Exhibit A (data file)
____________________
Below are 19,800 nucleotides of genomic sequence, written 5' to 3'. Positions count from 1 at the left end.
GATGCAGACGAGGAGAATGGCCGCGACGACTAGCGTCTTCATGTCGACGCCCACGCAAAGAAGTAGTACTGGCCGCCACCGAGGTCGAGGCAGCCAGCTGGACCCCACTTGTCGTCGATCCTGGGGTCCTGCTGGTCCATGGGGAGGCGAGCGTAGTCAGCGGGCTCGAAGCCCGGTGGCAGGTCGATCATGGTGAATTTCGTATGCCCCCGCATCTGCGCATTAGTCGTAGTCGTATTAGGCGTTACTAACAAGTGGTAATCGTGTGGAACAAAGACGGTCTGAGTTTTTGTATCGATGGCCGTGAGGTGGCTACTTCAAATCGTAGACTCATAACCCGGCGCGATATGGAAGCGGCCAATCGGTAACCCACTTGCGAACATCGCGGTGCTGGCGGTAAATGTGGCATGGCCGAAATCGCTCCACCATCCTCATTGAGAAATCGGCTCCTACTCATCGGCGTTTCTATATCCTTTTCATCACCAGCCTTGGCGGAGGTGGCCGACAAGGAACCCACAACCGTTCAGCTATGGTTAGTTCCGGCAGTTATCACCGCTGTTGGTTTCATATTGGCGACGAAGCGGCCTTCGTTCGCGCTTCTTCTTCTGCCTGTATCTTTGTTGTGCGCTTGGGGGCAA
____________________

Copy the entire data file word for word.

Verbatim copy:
Below are 19,800 nucleotides of genomic sequence, written 5' to 3'. Positions count from 1 at the left end.
GATGCAGACGAGGAGAATGGCCGCGACGACTAGCGTCTTCATGTCGACGCCCACGCAAAGAAGTAGTACTGGCCGCCACCGAGGTCGAGGCAGCCAGCTGGACCCCACTTGTCGTCGATCCTGGGGTCCTGCTGGTCCATGGGGAGGCGAGCGTAGTCAGCGGGCTCGAAGCCCGGTGGCAGGTCGATCATGGTGAATTTCGTATGCCCCCGCATCTGCGCATTAGTCGTAGTCGTATTAGGCGTTACTAACAAGTGGTAATCGTGTGGAACAAAGACGGTCTGAGTTTTTGTATCGATGGCCGTGAGGTGGCTACTTCAAATCGTAGACTCATAACCCGGCGCGATATGGAAGCGGCCAATCGGTAACCCACTTGCGAACATCGCGGTGCTGGCGGTAAATGTGGCATGGCCGAAATCGCTCCACCATCCTCATTGAGAAATCGGCTCCTACTCATCGGCGTTTCTATATCCTTTTCATCACCAGCCTTGGCGGAGGTGGCCGACAAGGAACCCACAACCGTTCAGCTATGGTTAGTTCCGGCAGTTATCACCGCTGTTGGTTTCATATTGGCGACGAAGCGGCCTTCGTTCGCGCTTCTTCTTCTGCCTGTATCTTTGTTGTGCGCTTGGGGGCAA